TIP: You can learn all about this interesting facet of the city by visiting The Lake Como Silk Museum (Museo della Seta di Como), with demonstrations showing how it was originally produced.

Plus, of course, there are many places throughout Como and the entire Lake Como district where you can buy gorgeous silk clothing and scarves to take home. So even if you have no time for the museum, you can always see the famous Como silk in the local boutiques. That’s a good excuse to convince your travel companions to do some (window) shopping in Como!

Silk shop in Como, Italy
Como silk.
 

11. Como Churches

In a country famous for its churches, you can probably imagine that there are many more churches to see in Como than just the main cathedral. Indeed, there are numerous churches in Como city where you can admire the beautiful architecture and religious artwork.

Here are a few other notable churches you may want to check out when visiting Como (we also indicated them on our map, so that you can decide which ones are worth passing by):

Basilica di San Fedele located in the middle of the old town dates back to the 11th century and may have been Como’s first cathedral.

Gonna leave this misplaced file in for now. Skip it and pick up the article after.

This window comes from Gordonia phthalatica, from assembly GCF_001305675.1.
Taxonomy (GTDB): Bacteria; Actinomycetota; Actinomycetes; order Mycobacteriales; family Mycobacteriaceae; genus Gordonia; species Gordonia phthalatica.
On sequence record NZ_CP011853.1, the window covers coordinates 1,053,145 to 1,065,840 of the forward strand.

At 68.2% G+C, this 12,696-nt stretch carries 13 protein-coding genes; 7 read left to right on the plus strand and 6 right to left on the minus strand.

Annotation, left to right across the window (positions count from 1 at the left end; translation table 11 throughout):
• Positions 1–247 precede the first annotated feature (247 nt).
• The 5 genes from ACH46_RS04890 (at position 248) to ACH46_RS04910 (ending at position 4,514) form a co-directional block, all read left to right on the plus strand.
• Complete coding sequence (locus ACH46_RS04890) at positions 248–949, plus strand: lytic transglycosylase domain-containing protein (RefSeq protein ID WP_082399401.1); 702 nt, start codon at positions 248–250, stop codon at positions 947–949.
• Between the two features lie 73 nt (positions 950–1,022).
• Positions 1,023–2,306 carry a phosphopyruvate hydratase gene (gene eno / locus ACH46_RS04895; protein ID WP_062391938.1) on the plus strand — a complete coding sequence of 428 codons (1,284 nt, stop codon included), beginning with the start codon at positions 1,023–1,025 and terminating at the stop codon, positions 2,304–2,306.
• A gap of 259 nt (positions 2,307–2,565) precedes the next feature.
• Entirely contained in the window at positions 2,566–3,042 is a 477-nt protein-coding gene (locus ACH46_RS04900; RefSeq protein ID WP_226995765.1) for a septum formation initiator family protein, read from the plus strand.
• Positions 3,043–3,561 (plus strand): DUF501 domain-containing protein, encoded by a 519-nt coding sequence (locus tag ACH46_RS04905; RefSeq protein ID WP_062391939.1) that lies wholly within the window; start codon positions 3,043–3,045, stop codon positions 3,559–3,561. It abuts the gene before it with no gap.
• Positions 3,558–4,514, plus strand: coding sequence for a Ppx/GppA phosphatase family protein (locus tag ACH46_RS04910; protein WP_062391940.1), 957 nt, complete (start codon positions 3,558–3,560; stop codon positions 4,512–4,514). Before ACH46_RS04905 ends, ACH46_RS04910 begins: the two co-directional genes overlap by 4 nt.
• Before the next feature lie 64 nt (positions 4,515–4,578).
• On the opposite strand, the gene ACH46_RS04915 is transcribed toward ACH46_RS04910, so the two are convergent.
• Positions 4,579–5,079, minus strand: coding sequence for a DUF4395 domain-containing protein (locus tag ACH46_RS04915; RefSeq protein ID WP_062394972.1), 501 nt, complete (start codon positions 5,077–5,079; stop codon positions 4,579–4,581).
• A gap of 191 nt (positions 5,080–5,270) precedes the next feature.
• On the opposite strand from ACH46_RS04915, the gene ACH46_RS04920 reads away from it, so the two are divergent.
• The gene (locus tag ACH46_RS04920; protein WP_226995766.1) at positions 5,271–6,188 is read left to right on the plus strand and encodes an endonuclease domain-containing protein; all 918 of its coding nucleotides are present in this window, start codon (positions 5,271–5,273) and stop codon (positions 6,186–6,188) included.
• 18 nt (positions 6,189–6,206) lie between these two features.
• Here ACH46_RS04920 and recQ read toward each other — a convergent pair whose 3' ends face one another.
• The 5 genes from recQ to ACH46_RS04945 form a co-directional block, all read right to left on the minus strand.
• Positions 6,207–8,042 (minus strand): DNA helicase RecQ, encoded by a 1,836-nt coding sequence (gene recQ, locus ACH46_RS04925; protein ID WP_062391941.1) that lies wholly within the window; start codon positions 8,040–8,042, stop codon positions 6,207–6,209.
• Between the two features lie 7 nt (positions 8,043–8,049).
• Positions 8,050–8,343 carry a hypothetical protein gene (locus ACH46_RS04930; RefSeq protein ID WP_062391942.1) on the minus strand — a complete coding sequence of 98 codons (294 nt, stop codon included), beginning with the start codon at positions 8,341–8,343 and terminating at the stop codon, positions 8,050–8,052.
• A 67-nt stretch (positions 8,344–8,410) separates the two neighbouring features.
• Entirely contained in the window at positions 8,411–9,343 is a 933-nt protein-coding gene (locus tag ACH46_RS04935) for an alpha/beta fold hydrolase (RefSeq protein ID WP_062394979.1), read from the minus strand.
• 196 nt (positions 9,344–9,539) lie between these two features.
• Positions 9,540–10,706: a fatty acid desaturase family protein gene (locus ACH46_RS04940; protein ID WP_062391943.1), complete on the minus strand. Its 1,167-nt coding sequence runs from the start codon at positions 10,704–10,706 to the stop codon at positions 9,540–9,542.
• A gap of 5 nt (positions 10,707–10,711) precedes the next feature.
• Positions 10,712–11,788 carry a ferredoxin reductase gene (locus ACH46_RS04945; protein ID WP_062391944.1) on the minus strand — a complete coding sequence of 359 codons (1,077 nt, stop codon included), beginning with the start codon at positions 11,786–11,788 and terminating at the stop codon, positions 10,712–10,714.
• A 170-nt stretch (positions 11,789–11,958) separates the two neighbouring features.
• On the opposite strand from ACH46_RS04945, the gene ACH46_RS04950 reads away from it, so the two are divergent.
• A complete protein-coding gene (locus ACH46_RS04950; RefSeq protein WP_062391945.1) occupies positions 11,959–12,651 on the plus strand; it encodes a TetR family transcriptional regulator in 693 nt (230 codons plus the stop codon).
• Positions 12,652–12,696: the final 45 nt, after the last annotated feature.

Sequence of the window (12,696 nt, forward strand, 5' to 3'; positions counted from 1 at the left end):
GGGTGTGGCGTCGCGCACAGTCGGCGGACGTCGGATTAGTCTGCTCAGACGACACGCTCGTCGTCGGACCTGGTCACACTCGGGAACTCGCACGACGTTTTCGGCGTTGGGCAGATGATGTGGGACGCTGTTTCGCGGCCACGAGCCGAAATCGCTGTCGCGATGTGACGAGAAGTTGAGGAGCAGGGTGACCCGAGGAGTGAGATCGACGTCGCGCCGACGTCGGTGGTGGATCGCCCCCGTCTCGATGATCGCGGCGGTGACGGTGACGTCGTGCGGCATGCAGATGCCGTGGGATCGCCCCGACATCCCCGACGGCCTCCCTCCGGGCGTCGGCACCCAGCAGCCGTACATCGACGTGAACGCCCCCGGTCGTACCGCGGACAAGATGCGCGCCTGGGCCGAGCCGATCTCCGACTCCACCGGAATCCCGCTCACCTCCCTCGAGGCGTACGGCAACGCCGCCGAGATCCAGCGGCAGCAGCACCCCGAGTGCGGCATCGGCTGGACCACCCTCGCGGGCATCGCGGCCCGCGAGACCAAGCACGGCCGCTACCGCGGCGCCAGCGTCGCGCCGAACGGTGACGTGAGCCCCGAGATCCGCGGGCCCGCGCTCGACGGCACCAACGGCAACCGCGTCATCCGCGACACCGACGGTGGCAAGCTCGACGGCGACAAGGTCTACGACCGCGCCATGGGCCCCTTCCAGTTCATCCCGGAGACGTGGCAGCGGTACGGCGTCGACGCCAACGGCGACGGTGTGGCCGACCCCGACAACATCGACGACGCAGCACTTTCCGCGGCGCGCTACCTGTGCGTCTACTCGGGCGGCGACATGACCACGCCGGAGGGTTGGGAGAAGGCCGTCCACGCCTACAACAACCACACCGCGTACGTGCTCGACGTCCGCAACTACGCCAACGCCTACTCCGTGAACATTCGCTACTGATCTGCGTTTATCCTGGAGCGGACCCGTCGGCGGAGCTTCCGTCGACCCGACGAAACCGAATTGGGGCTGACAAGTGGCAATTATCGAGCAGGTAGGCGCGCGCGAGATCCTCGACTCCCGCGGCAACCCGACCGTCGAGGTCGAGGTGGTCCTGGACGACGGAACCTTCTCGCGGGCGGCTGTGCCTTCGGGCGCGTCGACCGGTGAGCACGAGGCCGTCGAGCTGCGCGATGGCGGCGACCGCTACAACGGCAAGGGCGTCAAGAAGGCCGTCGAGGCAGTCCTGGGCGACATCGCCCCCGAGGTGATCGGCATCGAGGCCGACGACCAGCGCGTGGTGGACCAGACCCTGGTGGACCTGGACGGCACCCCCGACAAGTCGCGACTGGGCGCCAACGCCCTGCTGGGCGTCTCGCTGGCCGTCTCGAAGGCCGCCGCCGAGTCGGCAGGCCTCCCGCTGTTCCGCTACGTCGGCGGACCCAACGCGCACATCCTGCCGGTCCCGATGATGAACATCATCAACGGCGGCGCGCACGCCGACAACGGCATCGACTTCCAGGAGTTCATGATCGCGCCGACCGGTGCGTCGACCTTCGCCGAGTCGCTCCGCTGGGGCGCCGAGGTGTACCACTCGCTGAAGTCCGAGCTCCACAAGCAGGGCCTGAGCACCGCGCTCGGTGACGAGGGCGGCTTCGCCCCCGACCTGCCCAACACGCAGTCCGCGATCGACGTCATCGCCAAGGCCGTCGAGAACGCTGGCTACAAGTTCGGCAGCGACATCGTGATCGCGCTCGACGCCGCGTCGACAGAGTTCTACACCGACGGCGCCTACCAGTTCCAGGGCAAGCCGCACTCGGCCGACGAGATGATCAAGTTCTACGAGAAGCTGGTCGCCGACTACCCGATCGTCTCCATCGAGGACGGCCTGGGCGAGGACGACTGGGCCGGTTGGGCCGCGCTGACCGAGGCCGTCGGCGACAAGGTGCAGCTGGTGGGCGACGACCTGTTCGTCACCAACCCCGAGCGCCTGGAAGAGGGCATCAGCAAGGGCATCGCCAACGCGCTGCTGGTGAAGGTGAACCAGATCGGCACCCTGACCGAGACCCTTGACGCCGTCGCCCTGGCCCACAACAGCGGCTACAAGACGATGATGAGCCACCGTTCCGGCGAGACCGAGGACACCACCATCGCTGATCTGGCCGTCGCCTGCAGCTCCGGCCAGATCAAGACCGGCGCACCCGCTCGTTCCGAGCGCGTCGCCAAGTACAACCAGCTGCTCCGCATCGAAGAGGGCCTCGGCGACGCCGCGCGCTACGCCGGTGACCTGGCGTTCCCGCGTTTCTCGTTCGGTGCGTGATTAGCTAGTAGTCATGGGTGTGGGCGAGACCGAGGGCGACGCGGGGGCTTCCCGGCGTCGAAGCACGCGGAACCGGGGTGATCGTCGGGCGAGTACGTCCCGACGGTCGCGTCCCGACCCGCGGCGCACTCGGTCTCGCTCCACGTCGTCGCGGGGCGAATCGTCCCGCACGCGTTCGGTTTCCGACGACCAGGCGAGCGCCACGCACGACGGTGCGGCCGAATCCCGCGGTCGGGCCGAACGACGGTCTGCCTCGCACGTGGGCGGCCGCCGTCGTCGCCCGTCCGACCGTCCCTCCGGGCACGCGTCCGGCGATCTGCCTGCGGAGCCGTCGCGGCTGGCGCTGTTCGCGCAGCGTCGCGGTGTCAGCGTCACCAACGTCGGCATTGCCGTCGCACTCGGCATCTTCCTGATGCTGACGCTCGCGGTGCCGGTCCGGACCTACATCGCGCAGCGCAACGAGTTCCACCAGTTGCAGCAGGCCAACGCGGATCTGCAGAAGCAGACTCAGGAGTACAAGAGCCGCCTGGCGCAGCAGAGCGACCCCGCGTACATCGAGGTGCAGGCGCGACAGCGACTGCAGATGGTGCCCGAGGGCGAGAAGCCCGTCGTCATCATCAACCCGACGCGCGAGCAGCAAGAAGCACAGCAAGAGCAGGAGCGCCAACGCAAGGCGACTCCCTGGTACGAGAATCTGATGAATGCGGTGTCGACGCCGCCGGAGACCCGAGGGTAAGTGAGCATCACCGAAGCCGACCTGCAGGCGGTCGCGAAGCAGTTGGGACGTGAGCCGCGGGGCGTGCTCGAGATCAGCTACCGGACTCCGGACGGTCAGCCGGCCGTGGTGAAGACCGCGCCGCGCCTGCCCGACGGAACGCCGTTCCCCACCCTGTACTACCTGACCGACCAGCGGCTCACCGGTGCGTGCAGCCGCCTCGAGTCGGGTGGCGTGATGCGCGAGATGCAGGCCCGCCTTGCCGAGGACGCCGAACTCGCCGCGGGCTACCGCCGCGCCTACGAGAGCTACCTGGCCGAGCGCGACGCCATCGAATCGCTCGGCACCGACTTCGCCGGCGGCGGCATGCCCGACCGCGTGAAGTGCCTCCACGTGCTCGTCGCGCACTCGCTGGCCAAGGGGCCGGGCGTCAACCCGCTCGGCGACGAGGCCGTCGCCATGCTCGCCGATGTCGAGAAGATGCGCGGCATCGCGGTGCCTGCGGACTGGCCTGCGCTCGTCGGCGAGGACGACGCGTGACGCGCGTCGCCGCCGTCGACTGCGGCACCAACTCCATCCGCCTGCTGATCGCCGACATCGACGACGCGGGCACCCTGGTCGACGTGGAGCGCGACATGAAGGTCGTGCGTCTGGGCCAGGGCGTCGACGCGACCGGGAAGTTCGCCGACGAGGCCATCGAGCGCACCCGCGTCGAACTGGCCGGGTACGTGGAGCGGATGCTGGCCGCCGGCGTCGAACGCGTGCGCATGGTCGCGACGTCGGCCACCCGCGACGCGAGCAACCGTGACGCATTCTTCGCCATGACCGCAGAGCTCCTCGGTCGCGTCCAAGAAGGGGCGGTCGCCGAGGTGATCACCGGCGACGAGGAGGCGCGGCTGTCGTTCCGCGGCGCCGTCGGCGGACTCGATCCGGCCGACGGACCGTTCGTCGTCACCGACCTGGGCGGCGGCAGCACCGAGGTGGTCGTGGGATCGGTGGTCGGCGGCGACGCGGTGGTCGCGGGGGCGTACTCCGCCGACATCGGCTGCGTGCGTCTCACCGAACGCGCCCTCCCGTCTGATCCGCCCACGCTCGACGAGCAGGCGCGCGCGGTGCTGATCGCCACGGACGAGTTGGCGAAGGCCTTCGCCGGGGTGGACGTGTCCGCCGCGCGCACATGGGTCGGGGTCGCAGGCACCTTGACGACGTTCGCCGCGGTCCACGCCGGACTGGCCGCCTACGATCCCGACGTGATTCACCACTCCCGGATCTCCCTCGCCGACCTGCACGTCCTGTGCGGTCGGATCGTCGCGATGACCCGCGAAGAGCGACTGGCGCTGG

Chiesa di San Giacomo is a little church located just next to the cathedral. This 12th-century church has a very unique exterior and looks more like a manor or a palace rather than a church. It’s also worth a quick look inside if it’s open.

Just outside the city walls under Mount Croce, you’ll find the Basilica di Sant’Abbondio. This is an excellent example of Romanesque architecture dedicated to the former bishop of Como. Some people would even argue that this is the most beautiful church in Como…

Also worth seeing is the splendid Chiesa di Santa Cecilia which was built in the mid-1300s. It’s located in the old town, just next to Porta Torre, so you’ll likely pass here anyway.

One of the most unusual churches in Como is the Tempio Sacrario Sport Nautici (Nautic Sports Shrine Temple). Completed in the 1960s, this reinforced concrete structure is shaped like a ship and dedicated to Our Lady of the Miracle, the protector of mariners in distress.

Good to know: Many smaller churches might have limited opening times. So be sure to double-check before you decide to visit, especially if it’s located a bit further away from other Como attractions and requires a detour.